Senators Rockefeller and Durbin May Take Polygraph Tests
by Jim Kouri, CPP
The United States government and its intelligence community are adopting a series of initiatives to discourage government employees from leaking classified information to journalists, The Washington Post reported in its Sunday edition.
The efforts include several FBI probes, a polygraph investigation inside the CIA and a warning from the Justice Department that reporters could be prosecuted under espionage laws, the Post said.
During the Bush Administration, a nexus of politicians, government workers and members of the news media have worked overtime in leaking classified information. From the secret terrorist prisons to the National Security Agency's super-secret surveillance program, intelligence officials and the Bush Administration have had to watch their counterterrorism efforts neutralized for political reasons.
Special agents from the Federal Bureau of Investigation recently interviewed dozens of employees at the CIA, the NSA and other intelligence agencies as part of an intense and wide-reaching investigation. Many employees who possess security clearances at the CIA, FBI, the Justice Department and other agencies received letters from the Justice Department forbidding them from discussing even unclassified intelligence programs.
But people such as former deputy-undersecretary of Defense Jed Babbin don't think the Justice Department investigators and prosecutors have the guts to indict a US senator. Babbin said it would cause a battle royal on the Hill, if not a constitutional crisis.
He did say however, that any senator or Congressional staffer that holds a security clearance can be asked at any time to take a polygraph. The individual can of course refuse to take the test, but failure to do so is reason to remove that person's security clearance. Babbin further said that Senators Rockefeller, Durbin, and Wyden, and some on their staffs will soon be requested to take polygraphs.
Even FBI field offices are involved in the leaks investigation. For example, special agents from Los Angeles have already contacted Sacramento Bee reporters about their coverage of a terrorism case that was based on classified court documents. In that case, some suspect that court personnel might have leaked the documents to reporters with whom they may have congenial relations.
At CIA headquarters in Langley, Virginia, their internal security office has been conducting numerous interviews and performing many polygraph examinations of government employees in an effort to discover whether any of them have had unauthorized contacts with reporters, the Post said.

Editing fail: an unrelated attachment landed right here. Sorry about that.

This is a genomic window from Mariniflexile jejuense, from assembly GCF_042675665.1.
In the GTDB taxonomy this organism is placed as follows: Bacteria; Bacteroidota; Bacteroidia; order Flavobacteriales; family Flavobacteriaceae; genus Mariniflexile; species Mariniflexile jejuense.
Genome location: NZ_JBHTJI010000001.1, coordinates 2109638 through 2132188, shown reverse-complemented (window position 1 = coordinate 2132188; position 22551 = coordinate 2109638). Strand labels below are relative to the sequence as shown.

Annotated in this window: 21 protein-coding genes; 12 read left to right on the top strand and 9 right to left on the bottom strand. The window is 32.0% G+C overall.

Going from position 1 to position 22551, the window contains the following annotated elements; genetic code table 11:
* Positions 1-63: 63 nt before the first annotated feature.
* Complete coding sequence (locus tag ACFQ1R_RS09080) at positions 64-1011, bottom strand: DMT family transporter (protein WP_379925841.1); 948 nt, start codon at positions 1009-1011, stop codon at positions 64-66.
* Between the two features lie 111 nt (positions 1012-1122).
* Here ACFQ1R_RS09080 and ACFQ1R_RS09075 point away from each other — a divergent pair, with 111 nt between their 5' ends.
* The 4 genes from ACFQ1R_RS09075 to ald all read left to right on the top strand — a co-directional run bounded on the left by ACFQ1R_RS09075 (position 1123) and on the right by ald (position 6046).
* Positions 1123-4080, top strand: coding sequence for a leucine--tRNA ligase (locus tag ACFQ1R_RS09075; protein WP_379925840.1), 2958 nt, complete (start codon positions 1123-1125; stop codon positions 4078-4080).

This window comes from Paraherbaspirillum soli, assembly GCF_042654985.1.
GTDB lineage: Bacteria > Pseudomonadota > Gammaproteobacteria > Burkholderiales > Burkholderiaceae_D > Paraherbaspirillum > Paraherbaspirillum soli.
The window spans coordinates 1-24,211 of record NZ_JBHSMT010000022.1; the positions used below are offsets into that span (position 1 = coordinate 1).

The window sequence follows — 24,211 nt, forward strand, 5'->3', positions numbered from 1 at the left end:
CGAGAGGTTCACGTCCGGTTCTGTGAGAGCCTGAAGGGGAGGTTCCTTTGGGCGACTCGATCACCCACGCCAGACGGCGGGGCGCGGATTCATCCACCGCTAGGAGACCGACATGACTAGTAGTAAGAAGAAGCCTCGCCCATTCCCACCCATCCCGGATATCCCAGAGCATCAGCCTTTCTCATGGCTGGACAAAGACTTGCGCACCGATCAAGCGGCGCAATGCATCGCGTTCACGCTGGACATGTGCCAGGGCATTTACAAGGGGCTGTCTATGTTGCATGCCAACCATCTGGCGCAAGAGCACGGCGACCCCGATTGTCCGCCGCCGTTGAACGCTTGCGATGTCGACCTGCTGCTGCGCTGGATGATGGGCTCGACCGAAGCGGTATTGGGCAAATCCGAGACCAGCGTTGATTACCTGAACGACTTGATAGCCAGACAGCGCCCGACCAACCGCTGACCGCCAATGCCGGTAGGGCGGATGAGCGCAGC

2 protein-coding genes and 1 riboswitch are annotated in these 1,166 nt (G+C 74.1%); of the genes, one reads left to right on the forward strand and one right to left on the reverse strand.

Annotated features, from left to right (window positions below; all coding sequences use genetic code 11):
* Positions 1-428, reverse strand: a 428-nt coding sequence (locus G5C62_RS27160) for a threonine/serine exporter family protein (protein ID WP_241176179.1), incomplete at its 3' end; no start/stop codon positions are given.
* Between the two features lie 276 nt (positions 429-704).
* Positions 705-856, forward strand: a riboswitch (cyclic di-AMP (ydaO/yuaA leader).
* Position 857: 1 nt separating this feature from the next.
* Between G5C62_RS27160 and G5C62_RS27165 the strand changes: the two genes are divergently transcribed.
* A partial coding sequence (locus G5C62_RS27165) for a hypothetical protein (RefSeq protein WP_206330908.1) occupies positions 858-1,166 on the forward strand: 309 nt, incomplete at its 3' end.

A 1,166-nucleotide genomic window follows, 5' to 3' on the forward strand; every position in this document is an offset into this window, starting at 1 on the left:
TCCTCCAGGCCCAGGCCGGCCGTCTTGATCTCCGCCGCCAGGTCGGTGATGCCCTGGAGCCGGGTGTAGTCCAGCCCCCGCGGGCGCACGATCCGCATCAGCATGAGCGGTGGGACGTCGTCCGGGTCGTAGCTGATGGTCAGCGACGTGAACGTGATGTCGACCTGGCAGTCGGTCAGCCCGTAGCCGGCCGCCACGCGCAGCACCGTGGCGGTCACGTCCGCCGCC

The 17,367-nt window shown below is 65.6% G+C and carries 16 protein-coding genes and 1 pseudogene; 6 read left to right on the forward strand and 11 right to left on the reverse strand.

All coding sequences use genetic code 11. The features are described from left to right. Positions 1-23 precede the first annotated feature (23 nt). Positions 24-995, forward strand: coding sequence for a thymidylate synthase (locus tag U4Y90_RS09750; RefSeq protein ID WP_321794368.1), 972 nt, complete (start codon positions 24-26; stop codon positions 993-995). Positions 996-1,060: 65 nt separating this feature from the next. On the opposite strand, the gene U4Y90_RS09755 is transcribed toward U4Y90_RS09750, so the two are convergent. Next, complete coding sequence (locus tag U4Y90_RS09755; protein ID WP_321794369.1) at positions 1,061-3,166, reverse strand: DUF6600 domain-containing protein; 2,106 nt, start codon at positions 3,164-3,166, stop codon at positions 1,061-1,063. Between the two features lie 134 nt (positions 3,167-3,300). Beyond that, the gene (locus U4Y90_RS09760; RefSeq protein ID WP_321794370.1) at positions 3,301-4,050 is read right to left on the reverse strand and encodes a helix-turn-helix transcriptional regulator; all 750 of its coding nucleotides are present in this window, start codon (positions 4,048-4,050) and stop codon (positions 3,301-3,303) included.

Some media watchers, lawyers and editors told the Post the incidents perhaps represent the most extensive anti-leak campaign in a generation and that they have worsened the already tense relations between mainstream news organizations and the White House.
But it's not only the Bush Administration that is frustrated with all the leaks and news stories. Recently Congresswoman Jane Harman (D-CA) said straight out that the New York Times, which ran a frontpage story on the top secret NSA spy program, should be prosecuted for their actions.
Some news stories have pointed fingers at Senator Jay Rockefeller (D-WV), co-chair of the Senate Intelligence Committee, as a possible leaker. Others cited sources that pointed to senate staffers. Still others believe that liberal politicians in both parties are secretly leaking information to the news media for political reasons.
The debate over how much classified information the White House should share with lawmakers flared up when Sen. Dick Durbin (D-Ill.) defended himself against charges he leaked sensitive information.
Durbin actually took to the Senate floor to deny accusations that he disclosed classified information on Iraq after CIA Director George Tenet briefed the Senate Select Committee on Intelligence in 2003, which led many observers to say, "He doth protesteth too much."
But don't expect too much to come from these leak investigations. When the leakers are Democrats, they are called whistleblowers; when they're Republicans they're called leakers. Also, no senator has been disciplined for leaking since 1987, when Senator Patrick Leahy (D-VT) was forced to give up his seat on the powerful Senate Intelligence Committee. It was discovered he leaked classified information to reporters. Now he's on the Senate Judiciary Committee which is currently investigating top secret information regarding the NSA surveillance activities.
Jim Kouri, CPP is currently fifth vice-president of the National Association of Chiefs of Police. He's former chief at a New York City housing project in Washington Heights nicknamed "Crack City" by reporters covering the drug war in the 1980s. In addition, he served as director of public safety at a New Jersey university and director of security for a number of organizations. He's also served on the National Drug Task Force and trained police and security officers throughout the country. He writes for many police and crime magazines including Chief of Police, Police Times, The Narc Officer, Campus Law Enforcement Journal, and others. He's appeared as on-air commentator for over 100 TV and radio news and talk shows including Oprah, McLaughlin Report, CNN Headline News, MTV, Fox News, etc. His book Assume The Position is available at Amazon.Com, Booksamillion.com, and can be ordered at local bookstores. Kouri holds a bachelor of science in criminal justice and master of arts in public administration and he's a board certified protection professional.